What's it like to be held responsible for the deaths of 1500 people?
We all make mistakes from time to time – at work, in our day-to-day living – and usually these mistakes are of little consequence. A missed deadline, perhaps, or an annoyed boss or disgruntled client.
But sometimes fate conspires to punish our mistakes more severely. When I was living in the UK there was a sad story in the news about a much-respected university lecturer who was driving along a motorway when he reached for a sweet in his jacket pocket. He was distracted for only a few seconds, but it was enough for him to cause an accident which killed three people, including a pregnant woman. He was sent to jail for three months. But much worse than this sentence, of course, was life imprisonment in his own thoughts: guilt, regret, remorse. ‘A man’s own soul can be the very worst sort of prison,’ says John Steadman in The Midnight Watch.
But what if a small mistake led to the death of not three people, but fifteen hundred?
In 1912, one man was blamed for all the deaths on the Titanic. This man was not the Titanic’s captain, but Captain Stanley Lord of the steamship Californian. This medium sized, nondescript tramp steamer had been close enough to see the distress rockets fired by the Titanic, but had not gone to the rescue.
This aspect of the Titanic disaster is known as ‘the Californian incident’.
What happened? The Californian incident is controversial, but we know this: Late in the evening of 14 April 1912, in mid-Atlantic, the Californian had run into a low, slushy icefield. Captain Lord decided to stop for the night, and retired to rest in his chartroom. An unknown ship then approached from the southeast and, at 11.40pm or thereabouts, stopped. Then, from about 12.45am onwards, the ship fired eight white rockets. These rockets were seen by the Californian’s second officer Herbert Stone, who was standing the midnight watch on the bridge. He reported the rockets to his captain, but Lord did not leave the chartroom. No one woke the wireless operator. At 2.20am the ship disappeared.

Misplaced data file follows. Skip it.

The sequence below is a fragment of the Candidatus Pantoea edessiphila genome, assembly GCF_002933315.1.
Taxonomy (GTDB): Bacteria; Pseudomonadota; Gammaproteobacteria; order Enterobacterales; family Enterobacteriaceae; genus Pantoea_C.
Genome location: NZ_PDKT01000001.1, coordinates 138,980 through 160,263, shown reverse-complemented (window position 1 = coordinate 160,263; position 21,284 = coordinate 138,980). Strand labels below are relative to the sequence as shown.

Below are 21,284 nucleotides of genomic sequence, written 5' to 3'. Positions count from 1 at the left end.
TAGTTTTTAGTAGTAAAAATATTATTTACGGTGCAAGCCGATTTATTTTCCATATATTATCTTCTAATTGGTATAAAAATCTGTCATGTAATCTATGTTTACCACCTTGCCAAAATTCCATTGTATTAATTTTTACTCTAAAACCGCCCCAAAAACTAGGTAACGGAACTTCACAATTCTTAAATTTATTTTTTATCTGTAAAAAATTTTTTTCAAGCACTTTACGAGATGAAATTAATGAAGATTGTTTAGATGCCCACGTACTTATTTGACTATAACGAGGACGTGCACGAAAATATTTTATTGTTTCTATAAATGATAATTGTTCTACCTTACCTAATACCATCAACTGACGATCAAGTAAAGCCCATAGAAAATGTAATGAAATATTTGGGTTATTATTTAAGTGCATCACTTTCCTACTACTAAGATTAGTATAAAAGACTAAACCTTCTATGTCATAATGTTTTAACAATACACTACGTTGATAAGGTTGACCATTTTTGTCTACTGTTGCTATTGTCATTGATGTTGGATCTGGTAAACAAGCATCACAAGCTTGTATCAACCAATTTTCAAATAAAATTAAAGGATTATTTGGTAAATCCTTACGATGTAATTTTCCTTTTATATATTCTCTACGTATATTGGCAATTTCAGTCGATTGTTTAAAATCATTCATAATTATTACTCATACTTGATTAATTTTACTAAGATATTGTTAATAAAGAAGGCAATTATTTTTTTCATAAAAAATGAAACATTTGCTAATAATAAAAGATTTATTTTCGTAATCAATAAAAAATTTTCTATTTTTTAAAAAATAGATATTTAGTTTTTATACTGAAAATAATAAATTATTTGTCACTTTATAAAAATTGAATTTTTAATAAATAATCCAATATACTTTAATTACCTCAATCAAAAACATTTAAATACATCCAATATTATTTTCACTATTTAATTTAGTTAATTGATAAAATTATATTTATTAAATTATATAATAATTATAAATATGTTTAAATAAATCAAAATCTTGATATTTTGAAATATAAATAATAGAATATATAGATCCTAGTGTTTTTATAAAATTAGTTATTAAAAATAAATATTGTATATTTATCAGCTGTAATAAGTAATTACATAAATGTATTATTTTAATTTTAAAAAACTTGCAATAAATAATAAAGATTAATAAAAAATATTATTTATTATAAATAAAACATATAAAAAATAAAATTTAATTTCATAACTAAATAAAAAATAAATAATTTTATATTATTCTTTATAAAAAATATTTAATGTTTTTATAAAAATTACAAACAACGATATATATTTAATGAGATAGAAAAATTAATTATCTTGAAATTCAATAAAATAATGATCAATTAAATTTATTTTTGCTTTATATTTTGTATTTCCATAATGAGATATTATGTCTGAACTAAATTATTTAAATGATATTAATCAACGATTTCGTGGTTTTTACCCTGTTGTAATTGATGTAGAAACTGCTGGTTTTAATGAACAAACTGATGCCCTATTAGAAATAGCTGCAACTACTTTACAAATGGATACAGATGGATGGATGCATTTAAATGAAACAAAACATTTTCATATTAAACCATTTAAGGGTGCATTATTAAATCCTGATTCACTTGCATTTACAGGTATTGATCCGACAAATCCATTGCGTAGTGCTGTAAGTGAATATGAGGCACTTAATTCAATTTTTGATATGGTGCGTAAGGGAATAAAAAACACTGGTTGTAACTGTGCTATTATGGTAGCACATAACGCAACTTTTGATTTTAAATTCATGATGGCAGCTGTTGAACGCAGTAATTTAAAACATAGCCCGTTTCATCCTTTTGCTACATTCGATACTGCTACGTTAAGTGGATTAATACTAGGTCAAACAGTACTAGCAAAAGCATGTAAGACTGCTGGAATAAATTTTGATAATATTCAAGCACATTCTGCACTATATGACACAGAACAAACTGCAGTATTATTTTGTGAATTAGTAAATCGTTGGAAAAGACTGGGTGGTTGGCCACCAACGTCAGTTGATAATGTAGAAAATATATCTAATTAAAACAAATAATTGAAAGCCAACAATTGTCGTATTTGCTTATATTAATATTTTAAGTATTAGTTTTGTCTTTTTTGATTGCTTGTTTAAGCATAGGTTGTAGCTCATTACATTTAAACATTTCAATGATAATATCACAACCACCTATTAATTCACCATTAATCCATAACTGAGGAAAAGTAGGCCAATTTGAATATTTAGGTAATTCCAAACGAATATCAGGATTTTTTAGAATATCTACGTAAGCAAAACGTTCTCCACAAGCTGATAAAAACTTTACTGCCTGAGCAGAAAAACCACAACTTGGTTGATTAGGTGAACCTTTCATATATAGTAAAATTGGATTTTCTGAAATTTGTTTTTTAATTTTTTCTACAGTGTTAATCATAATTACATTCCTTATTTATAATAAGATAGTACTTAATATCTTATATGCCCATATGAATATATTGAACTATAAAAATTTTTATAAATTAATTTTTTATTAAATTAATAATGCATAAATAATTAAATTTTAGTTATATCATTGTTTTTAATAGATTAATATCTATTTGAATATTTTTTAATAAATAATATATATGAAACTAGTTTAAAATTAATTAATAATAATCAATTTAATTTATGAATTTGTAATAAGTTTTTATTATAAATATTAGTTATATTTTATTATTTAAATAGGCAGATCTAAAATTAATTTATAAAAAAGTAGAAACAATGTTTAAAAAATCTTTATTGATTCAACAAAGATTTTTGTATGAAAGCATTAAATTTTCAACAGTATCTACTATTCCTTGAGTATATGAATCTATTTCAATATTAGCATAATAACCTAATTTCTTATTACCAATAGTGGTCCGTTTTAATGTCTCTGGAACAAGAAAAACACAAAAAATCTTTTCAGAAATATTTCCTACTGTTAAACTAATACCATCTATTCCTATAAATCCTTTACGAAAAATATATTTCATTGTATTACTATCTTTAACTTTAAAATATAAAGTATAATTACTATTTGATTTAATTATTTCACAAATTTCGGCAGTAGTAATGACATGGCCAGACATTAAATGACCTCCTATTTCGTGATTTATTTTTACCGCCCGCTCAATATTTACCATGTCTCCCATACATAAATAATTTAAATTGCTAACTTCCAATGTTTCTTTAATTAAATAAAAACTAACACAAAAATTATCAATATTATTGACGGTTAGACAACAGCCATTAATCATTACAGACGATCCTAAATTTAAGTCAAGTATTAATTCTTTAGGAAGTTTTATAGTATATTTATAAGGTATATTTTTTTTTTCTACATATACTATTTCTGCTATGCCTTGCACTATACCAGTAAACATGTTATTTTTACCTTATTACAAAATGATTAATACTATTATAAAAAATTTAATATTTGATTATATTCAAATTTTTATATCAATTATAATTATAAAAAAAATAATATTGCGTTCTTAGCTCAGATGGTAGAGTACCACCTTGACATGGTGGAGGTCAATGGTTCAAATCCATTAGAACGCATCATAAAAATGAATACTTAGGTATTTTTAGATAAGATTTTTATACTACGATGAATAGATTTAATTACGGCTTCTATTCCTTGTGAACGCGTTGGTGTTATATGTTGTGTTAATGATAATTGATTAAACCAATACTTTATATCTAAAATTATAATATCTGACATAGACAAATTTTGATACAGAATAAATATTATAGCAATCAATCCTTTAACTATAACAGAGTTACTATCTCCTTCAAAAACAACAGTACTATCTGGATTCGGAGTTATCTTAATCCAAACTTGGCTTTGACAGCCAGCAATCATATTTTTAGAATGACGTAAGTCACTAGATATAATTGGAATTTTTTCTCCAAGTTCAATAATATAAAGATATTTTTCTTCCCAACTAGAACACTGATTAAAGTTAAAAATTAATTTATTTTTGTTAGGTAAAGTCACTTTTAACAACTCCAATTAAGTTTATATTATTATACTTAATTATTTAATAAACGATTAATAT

On the same evening, in the same general area of the ocean but somewhere to the south, the Titanic hit her iceberg at about 11.40pm, fired eight white rockets to attract the attention of a ship she could see to her north, and sank at about 2.20am. To the American and British inquiries this concordance of times and events was conclusive: they found that the Californian saw the Titanic’s distress rockets and condemned Captain Lord for not responding to them. If he had gone to the rockets, they said, he could have ‘saved many if not all of the lives that were lost’.
Feel like reading more? Read my detailed article on the Californian incident here.
In Titanic circles, the Californian incident is highly controversial. Over the years, some people – known as ‘Lordites’ – have adamantly proclaimed Lord’s innocence. They say the Californian did not see the Titanic, pointing to inconsistencies in timings, raising disputes about distances, and saying the rockets seen did not come from the Titanic. Others strongly resist the Lordites’ claims. Chief among these is Leslie Reade, barrister, author and playwright, who worked for many years on his own book about the Californian, published eventually as The Ship That Stood Still (1993). So offensive did the Lordites find Reade’s book that its publishers were promptly sued for libel. The intense and personal animosity which characterises the battle between Lordites and non-Lordites continues to this day.
In my view, the evidence – considered dispassionately and in its entirety – overwhelmingly proves that the Californian saw the Titanic and that the Titanic saw the Californian. For me, the rockets clinch the matter. The Titanic fired eight white rockets, and the Californian saw eight white rockets – at the same time and in the same part of the ocean. What other conclusion could there be?